I’m a big fan of words, always have been. I love it when a new word turns up to delight me. Sometimes that word seems peculiarly apt, intended just for me. The word palimpsest is such a one. It describes a manuscript, some part of which has been erased and perhaps written over. It is very pleasing to wonder about whether this fine word was ever in common use; I like to imagine 19th century explorers running around comparing their latest palimpsests.
“Well, Arbuthnot, how do you like this palimpsest of mine, eh? You can just make out some erasures here at the edge of this section.”
“Oh, it’s all right, I suppose, Willoughby, but it’s a pretty poor example. This palimpsest of mine, here, has whole pages of erasure. See this one, it’s been written over, of course, but you can just see the markings below. Now that’s what I call a palimpsest.”
And so on.
The mind of a person with Alzheimer’s disease is a palimpsest. What was once written in memory and in cognition, in all those millions of little brain cells and synaptic connections, is wiped away. Faint remnants of the writing can still be made out from time to time. Keith asks the same questions over and over again because he forgets the answers within seconds of hearing them. Sometimes he vaguely remembers that I might have given him the answer already: the palimpsest reveals itself.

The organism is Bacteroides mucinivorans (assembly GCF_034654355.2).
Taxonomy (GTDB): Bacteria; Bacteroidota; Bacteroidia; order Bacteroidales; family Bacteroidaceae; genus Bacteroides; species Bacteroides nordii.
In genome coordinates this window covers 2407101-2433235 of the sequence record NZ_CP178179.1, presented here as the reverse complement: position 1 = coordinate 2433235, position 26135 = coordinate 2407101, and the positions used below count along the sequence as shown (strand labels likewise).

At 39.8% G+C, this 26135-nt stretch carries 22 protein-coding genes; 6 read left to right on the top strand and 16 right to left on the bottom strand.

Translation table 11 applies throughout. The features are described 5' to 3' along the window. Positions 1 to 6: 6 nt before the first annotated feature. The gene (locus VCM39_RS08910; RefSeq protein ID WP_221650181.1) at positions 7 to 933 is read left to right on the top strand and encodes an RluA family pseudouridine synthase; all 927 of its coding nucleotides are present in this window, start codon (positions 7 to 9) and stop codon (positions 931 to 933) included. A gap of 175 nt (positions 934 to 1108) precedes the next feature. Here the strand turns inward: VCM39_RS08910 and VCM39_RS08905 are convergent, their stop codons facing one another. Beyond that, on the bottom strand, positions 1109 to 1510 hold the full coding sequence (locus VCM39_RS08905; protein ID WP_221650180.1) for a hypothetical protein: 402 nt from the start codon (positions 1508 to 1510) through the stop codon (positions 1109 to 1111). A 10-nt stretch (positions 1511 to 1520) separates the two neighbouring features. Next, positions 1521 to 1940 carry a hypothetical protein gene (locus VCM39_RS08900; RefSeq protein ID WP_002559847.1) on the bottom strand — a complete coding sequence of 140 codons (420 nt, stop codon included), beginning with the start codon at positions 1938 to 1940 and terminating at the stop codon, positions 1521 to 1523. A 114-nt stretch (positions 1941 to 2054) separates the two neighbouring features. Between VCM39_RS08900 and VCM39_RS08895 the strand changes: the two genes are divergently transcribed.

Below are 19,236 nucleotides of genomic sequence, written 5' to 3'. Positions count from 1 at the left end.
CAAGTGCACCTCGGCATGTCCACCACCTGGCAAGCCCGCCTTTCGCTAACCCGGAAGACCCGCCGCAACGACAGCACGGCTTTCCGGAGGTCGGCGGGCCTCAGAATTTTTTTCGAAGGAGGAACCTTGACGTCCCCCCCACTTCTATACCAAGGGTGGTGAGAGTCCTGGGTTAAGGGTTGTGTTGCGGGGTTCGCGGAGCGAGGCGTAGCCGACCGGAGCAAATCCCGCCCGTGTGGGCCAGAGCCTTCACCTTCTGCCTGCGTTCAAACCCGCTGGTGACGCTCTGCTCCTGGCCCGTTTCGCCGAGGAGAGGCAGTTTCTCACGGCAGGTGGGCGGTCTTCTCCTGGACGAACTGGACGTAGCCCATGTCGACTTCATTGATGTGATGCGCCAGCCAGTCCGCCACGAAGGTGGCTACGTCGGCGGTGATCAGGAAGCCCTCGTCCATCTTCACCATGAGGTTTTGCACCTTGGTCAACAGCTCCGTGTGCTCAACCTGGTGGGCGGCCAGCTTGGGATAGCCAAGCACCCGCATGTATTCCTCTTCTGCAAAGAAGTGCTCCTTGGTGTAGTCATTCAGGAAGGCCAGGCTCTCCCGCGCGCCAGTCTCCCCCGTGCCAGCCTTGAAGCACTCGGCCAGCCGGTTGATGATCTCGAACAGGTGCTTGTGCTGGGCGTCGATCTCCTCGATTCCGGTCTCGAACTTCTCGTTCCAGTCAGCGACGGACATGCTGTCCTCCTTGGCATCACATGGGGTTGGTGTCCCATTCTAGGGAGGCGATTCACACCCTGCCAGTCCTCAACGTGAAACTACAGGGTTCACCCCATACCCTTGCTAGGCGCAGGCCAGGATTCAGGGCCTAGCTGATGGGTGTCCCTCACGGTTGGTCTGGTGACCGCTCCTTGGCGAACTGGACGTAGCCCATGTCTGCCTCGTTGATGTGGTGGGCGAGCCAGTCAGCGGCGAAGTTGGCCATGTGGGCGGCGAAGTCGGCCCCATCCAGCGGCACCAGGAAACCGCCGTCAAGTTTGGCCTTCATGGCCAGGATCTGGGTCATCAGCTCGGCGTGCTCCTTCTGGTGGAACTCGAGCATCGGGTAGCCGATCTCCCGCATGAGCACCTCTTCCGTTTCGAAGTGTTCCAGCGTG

The trick is in how you regard that palimpsest: unearth it with explorer-like joy, noting that the document is in there after all, hidden but intact? I can’t really help being pleased when the even the faintest shred of short-term memory asserts itself. Keith does not feel that way, though. It makes him glum when he kind of remembers that he has forgotten something. He doesn’t want a palimpsest in his brain. He misses the original manuscript, and reminders of its existence are tough for him. It’s better when he does not reflect on what is lost. Don’t look back.
How often must we be told not to look back? The oldest stories give us due warning. Looking back didn’t do much good to Lot’s wife. Orpheus looked back, and see where it got him. So, there is a lesson here: when a shard of memory pierces the fog of Alzheimer’s disease, don’t look back. But the tentacles of “back” reach out of their own accord to enfold you. That imprint of our histories is always there, hidden maybe under the haze of Alzheimer’s disease, but still there. We cannot erase it completely. Faint traces will remain and reach out in their own good time. As long as the palimpsest inhabits us, we will follow Orpheus one day.